Microsoft Changes IE 11 Password Handling on Windows 8.1
Microsoft changed how Internet Explorer 11 handles password information on forms with the aim of giving users more control.
The change applies to how the Autocomplete function works when a user accesses a forms page. IE 11 will now prompt a user to save their password for a given site even if the attribute for login forms is set to "autocomplete=off," according to Microsoft's announcement this week.
The announcement referenced only Windows 8, Windows 8.1 or Windows Phone 8.1 operating systems. Presumably, the password and Autocomplete forms changes don't take effect for users of IE 11 on Windows 7 machines.
Giving Users Control
This change in how Autocomplete works was made to avoid confusing users who may be puzzled why their passwords are recalled on one site but not another. Microsoft contends that users should have the control over saving passwords for sites and devices.
Users can manage the passwords they use for Web sites in Windows 8 via the Credential Manager, which is located in the Control Panel on the Desktop side of the operating system. Windows 8.1 users can do the same thing via Internet Options, located on the Windows Store Apps ("Metro") side of that OS.
Users can block this new password-handling functionality in IE 11, if they wish. A user who has taken the initiative to disable Autocomplete for user names and passwords on forms in IE 11's settings will not get prompted to save passwords, according to Louis Martinez of Microsoft, who answered some readers' questions in Microsoft's announcement.
Amy Adams, senior program manager for Internet Explorer, indicated that other browsers, such as Safari, Opera and Chrome, will also save passwords when the forms attribute is set to "autocomplete=off."
"In general this is a direction the browsers are moving towards as users need to have control over saving and managing their credentials for any site," she explained.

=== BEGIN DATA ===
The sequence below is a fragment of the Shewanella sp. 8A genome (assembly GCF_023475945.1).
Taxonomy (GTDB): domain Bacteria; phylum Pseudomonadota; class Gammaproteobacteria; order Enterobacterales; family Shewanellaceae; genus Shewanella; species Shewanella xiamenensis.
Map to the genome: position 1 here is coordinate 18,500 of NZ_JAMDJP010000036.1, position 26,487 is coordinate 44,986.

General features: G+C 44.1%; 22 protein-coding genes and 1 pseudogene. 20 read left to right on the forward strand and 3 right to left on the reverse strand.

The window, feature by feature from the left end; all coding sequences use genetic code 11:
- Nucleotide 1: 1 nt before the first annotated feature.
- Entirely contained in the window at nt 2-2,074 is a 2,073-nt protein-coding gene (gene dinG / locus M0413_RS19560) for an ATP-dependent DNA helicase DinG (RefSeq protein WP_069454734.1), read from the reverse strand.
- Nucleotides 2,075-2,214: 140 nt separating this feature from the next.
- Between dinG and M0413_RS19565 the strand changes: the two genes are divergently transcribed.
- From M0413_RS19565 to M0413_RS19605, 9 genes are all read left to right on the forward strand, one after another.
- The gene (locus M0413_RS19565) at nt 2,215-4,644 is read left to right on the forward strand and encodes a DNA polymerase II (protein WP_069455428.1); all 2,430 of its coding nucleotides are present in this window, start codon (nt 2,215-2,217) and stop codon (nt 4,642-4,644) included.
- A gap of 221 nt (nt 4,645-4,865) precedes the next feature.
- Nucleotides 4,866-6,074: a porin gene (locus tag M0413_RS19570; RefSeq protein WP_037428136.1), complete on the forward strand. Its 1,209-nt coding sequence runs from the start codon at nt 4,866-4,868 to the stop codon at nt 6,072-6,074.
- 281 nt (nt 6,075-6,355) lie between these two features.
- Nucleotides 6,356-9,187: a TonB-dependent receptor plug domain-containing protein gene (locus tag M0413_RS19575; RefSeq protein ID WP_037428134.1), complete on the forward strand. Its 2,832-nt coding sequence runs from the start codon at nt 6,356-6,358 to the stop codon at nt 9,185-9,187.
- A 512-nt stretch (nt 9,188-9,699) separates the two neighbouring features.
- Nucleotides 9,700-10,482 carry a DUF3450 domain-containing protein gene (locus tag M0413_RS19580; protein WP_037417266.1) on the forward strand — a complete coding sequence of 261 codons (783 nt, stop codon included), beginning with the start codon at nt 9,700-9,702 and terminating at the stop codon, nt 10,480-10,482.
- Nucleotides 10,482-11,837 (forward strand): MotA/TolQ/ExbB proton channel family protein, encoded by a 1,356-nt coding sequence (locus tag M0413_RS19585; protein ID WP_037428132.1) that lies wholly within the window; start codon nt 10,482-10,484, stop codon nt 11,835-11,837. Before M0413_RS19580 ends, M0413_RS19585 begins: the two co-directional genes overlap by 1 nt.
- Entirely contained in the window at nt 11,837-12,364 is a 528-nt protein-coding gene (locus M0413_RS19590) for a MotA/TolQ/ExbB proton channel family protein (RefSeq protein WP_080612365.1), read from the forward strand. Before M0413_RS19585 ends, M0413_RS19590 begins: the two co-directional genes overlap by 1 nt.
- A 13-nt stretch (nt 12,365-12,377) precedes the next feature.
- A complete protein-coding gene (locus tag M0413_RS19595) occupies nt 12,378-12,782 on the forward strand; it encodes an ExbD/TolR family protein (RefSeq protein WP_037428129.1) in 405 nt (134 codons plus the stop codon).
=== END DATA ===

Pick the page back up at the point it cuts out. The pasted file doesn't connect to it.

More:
Another change for Windows 8.1 and Windows Phone 8.1 users of IE 11 is that form fields will get prepopulated with credentials information automatically. This approach avoids the previously more clunky approach in which users have to click into each field to populate it. Microsoft said the latter approach was problematic on touch-screen devices. However, Microsoft puts some restrictions on the prepopulation behavior of IE 11 for Web developers to note, as described by Martinez:
- The site must be an SSL site.
- The site certificate must be valid and the page must not have mixed SSL and non-SSL content.
- The login form must not be in a frame.
- The tab must not be in inPrivate mode
- The user must have exactly one credential stored for the site (If two or more credentials are stored for the same site, we won't auto-populate, as we wouldn't know which user is currently using the machine)
Martinez contended that those restrictions are aimed at preventing malicious Web sites from harvesting users' credentials information.
Microsoft also announced that IE 11 on Windows 8.1 and Windows Phone 8.1 will recall a user's credentials saved for an app across that app's domain. It's designed to speed up the sign-in experience across apps and devices.
IE 11-stored credentials now can be roamed, too. If they are stored for a Windows 8.1 device, they can roam to other Windows 8.1 devices, or even to Windows Phone 8.1 devices.
Microsoft offered some tips for developers to make the new IE 11 functionality work. According to Microsoft, login forms must meet the following criteria:
- Contain both a username and password to login to a service
- Username and password fields are encapsulated in the HTML5 form element
- Uses HTML5 standard input types for username field that accept free-form user input
- Uses HTML5 password input type is used for the password field
- DOM Level 2 submit event is fired upon submission of the form and credentials are not cleared before the submit event is fired
Kurt Mackie is senior news producer for the 1105 Enterprise Computing Group.